It's a dizzying start but there's no room for respite as the new, fully realised version of 'Tis a Pity She Was a Whore comes blaring into view. It's an early indication of the importance that Bowie's new collaborators would have on the album. By working with New York's finest jazz musicians - with no real background in traditional rock structures, nor respect for them - Bowie has managed to free himself from the weight of his own influence that he would have felt working with just about anybody else. In many ways the driving forces behind the songs are Tim Lefebvre's bass - while here he provides a motoric, insistent edge, elsewhere it's subtle and surprising - and Donny McCaslin's multi-tracked horns and woodwind, adding a wild, seat-of-your-pants heaviness to much of the record.
Lazarus is the first sneak peek we get of the musical of the same name in the works (allegedly containing fourteen old songs and four new; including this). Its mid-tempo groove coupled with stacks of doomy keys creating a seedy, late-night atmosphere. It's a more successful, edgy take on the adult pop of say, Heathen. Just when the listener thinks they have the measure of the song, it bursts into a sky-scraping chorus that evokes the likes of Stay. It's not long before things heat up again with the radical rerecording of Sue (Or In A Season Of Crime). James Murphy's on board again, adding skittery percussion to the stabbing bass and careering horns to give the feel of having been plunged headfirst into a car-chase caper through busy streets with Bowie, seemingly egging on the chaos - it's a thrilling ride.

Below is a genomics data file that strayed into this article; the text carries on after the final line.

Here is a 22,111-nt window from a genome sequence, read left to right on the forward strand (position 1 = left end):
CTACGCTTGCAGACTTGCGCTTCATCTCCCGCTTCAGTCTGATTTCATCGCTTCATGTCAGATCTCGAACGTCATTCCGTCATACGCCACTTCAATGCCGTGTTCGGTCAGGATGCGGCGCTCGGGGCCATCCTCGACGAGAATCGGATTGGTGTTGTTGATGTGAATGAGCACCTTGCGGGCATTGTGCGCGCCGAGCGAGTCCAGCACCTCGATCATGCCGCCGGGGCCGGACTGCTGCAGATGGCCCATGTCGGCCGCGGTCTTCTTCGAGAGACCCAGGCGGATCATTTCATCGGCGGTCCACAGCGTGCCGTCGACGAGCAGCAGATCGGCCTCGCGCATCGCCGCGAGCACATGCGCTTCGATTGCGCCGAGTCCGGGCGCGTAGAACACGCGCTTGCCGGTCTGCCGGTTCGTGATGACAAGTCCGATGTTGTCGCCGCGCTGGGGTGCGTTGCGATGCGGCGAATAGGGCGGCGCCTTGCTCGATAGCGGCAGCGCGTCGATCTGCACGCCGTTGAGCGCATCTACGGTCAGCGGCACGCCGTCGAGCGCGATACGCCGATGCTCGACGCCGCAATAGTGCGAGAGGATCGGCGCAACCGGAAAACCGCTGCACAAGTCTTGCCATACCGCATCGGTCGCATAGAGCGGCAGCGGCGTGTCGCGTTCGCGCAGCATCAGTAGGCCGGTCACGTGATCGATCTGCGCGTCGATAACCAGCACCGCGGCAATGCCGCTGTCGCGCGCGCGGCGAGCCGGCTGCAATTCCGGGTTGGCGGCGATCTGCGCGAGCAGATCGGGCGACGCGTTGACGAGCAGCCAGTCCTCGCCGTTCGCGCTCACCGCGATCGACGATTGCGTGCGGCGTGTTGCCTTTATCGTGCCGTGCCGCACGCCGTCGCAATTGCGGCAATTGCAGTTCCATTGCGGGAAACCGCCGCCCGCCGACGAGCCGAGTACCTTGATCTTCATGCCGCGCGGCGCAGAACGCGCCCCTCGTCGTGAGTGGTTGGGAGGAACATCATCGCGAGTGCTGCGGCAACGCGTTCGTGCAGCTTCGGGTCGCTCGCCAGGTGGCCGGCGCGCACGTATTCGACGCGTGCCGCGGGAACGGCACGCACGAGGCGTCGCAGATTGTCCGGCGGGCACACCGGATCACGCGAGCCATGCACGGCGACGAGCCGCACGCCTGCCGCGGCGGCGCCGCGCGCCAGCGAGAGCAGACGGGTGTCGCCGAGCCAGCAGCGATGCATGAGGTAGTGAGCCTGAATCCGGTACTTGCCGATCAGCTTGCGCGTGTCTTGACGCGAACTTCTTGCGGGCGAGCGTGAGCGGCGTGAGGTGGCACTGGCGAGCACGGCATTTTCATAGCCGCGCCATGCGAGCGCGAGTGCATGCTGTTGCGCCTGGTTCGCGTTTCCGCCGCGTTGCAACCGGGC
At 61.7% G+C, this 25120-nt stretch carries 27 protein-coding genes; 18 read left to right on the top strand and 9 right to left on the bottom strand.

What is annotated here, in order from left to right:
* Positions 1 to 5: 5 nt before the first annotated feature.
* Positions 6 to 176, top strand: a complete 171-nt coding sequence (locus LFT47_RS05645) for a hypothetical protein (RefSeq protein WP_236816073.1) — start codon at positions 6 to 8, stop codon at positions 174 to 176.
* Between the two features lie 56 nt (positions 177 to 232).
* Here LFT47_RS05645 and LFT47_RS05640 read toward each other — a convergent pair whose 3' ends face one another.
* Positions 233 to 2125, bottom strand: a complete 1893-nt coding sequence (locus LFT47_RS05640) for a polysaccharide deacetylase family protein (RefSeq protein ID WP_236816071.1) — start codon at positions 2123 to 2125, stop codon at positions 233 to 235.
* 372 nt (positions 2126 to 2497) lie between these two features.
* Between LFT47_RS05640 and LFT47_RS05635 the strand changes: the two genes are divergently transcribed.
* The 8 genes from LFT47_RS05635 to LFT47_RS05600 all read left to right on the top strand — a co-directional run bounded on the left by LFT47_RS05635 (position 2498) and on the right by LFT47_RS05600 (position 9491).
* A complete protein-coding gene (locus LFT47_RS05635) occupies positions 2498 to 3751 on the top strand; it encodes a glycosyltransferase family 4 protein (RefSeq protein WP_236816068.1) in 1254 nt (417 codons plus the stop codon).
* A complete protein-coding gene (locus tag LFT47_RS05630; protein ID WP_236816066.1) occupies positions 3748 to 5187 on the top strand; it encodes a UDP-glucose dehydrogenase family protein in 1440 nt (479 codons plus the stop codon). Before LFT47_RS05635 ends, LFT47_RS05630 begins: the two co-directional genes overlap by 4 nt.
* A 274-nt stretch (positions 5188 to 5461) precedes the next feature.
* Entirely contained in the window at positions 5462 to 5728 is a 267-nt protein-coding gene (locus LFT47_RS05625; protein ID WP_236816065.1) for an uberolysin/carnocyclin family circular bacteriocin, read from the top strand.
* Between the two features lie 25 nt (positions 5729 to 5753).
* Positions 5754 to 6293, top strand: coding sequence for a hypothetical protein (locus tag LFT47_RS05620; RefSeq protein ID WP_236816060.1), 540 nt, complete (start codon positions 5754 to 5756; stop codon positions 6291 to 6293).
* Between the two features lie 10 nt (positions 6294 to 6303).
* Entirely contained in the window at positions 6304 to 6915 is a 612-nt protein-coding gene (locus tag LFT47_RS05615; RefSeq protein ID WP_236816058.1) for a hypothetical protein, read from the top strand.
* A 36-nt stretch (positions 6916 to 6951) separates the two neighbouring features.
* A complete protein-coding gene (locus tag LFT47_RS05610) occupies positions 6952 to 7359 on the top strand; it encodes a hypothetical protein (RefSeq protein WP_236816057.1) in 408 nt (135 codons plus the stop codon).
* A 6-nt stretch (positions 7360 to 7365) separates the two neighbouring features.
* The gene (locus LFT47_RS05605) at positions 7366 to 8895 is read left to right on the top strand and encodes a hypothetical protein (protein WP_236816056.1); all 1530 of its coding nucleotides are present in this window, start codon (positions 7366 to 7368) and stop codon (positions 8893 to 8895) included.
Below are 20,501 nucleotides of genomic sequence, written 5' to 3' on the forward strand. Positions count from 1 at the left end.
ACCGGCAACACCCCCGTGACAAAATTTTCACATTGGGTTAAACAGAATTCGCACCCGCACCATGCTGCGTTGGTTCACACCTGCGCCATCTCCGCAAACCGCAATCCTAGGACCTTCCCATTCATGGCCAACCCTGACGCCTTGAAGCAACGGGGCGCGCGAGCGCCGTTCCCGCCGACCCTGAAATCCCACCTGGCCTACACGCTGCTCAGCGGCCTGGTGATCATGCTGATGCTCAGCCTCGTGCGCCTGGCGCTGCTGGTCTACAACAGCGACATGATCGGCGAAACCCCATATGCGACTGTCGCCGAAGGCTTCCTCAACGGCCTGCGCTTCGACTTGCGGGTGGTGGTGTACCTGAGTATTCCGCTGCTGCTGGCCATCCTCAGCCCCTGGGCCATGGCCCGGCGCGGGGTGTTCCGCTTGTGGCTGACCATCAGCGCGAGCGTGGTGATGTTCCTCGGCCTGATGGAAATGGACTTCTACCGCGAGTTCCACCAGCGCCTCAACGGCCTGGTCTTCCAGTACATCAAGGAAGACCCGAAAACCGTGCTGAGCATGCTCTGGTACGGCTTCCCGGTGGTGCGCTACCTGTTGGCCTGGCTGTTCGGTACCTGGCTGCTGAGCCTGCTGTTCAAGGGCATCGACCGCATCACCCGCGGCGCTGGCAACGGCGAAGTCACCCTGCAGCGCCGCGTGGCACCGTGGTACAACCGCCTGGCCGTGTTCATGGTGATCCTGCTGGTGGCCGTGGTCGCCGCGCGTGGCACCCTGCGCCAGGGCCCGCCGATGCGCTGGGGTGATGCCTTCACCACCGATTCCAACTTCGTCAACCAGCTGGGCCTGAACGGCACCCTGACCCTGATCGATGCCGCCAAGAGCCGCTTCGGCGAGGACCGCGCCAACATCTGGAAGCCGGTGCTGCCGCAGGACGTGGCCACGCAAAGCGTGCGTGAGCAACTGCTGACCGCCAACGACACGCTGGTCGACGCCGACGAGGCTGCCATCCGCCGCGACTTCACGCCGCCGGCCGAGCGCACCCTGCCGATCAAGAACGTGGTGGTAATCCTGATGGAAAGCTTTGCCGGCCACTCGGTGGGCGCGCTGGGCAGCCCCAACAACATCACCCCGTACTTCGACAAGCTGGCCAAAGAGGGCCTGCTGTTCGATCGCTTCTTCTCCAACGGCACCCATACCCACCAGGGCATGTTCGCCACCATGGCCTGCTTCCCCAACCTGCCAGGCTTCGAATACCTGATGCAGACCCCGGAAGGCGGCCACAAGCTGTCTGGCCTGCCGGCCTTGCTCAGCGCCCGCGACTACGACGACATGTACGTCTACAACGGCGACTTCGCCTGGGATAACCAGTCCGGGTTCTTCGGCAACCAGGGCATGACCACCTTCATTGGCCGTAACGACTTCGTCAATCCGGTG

Next comes Girl Loves Me and the slightly unsettling moment when, at the age of sixty-eight, David Bowie suddenly develops a bit of a potty mouth. Except it's actually an odd mix of Polari, Nadsat and straight up trash talk. Over a cartoon-like electronic stomp Bowie has great fun sneering and spitting lines like "I'm sitting in the chestnut tree, who the fuck's gonna mess with me?" calling to mind MIA as much as John Lydon. It's Bowie at his impish best and would make quite a single. It's illustrative of another thing he does so well here - his embrace of technology without it ever seeming inappropriate. Whereas on Earthling for example, his dalliances with drum and bass seemed faddish and ill-fitting, here he deploys forward thinking beats and textures with great care.
Dollar Days is a piano and sax-led croon that seems to be a resignation set to song of the unlikelihood of the narrator returning to the evergreens of his homeland while declaring that he's "dying to push their backs against the grain and fool them all over again". Finally, the sprightly beat of the closing I Can't Give Everything Away provides a neat counter to what is effectively an elegant, elongated coda to the album.
The Bowie that his fans love most - the unpredictable, courageous and cutting-edge enthusiast - is properly back, and while this kind of intense listening experience might not trouble the current crop of massive-selling rock stars, he's somehow a damn sight more vital than the lot of them.